—–

Saju
Saju George Aruvelil, SVD

Saju George Aruvelil, SVD is from India. He is one of the first OTP who has gone to Argentina. He finished his theological studies for the priesthood also there. He then began his service in the education field in our SVD institutions. He obtained a licentiate in Spirituality from Pontifical University of Comillas, Madrid. He also holds a doctorate in Theology from the Pontifical University of Argentina, Buenos Aires. He also helps in the formation of laity and religious candidates. He gives retreats and leads workshops, seminars, etc. He has a radio program and writes in a local newspaper. At present he is a promoter of Laudato Si Movement for caring for the Earth together with his parish priestly pastoral activities.

3 responses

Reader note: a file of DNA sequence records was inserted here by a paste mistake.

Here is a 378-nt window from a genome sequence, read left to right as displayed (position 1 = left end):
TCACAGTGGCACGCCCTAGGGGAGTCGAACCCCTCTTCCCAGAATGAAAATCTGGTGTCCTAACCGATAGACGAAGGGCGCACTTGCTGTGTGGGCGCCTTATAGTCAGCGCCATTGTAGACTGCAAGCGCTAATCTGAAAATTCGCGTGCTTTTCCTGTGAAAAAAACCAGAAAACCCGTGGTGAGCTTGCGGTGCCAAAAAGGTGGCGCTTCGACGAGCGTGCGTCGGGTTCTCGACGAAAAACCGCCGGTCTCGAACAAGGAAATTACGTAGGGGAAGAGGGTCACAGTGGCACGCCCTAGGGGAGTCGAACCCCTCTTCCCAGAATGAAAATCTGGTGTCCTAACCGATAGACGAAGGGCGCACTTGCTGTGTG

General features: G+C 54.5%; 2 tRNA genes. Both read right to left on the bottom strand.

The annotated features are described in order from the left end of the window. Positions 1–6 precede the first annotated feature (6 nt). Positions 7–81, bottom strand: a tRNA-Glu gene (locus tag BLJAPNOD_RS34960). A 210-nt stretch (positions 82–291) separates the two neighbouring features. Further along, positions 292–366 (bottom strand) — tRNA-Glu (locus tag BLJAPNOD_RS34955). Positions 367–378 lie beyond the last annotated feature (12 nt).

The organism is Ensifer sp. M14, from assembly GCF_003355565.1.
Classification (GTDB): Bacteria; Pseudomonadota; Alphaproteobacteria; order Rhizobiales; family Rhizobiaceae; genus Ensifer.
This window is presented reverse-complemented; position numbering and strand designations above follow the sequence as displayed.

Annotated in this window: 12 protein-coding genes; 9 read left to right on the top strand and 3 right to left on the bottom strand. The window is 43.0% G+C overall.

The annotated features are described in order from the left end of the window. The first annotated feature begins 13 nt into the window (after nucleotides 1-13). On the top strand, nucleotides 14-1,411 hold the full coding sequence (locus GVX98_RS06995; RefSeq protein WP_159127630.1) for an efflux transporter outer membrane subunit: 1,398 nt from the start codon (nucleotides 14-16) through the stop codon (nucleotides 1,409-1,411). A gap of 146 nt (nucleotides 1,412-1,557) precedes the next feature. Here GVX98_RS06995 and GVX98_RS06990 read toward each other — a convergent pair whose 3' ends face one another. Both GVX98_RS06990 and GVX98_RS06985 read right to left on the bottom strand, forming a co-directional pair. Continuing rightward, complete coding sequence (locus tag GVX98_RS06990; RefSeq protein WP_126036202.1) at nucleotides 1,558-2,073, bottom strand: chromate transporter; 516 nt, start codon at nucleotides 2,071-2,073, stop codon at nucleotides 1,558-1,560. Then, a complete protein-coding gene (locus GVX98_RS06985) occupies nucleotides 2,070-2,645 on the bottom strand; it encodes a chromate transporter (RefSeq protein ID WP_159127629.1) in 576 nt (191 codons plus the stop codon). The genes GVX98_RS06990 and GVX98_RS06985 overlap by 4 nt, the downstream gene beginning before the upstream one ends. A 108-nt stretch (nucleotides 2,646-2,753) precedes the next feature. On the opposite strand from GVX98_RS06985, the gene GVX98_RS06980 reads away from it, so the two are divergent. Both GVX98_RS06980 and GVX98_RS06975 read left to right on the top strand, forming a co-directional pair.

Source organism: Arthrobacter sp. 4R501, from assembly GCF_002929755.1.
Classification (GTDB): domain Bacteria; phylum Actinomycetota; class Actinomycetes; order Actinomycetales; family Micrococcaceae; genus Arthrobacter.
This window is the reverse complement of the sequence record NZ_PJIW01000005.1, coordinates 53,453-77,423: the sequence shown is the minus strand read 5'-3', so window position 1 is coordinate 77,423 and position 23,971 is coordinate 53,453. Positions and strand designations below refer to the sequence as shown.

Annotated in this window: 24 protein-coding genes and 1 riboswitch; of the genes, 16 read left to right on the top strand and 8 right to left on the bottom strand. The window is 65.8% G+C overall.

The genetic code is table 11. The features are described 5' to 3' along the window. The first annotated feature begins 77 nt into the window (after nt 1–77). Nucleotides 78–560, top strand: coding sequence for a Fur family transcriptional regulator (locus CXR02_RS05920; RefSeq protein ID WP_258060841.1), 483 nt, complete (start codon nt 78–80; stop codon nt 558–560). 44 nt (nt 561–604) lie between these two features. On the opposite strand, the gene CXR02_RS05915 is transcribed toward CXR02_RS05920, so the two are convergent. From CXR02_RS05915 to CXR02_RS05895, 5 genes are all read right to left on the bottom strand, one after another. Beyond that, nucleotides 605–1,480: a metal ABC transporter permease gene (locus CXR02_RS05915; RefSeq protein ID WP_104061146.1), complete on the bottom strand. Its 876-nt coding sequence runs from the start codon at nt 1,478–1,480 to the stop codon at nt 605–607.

1. Thank you so much Fr. Saju for this beautiful and insightful article. Aside from the cheaper price of the house and land he purchased in Venlo, allow me to contribute few points in lieu of this topic based on my research and reading. In Analecta 35, in the article “Arnold Janssen Founder of Three Missionary Congregations 1837-1909” (page 48), Fr. Fritz Bornemann, the author, presented few reasons why Fr. Arnold chose Steyl and not another place for the founding house. 1. “The mission seminary…would not have to be located in a large city like other mission seminaries were. A quieter place would do,” a place free from political turmoil unlike in Germany. 2. Holland, because of its liberal educational system. 3. To take advantage of the large number of German priests who had no assignments during that time due to the political restrictions. The mission seminary would be an avenue for their formation and re-training. Those who were interested would be invited to work in the foreign countries and be sent to the mission. 4. The Bishop of Roermond was very supportive to Fr. Arnold. This support of the Bishop, I believe, was very advantageous in the future missionary endeavors and objectives of the Founder.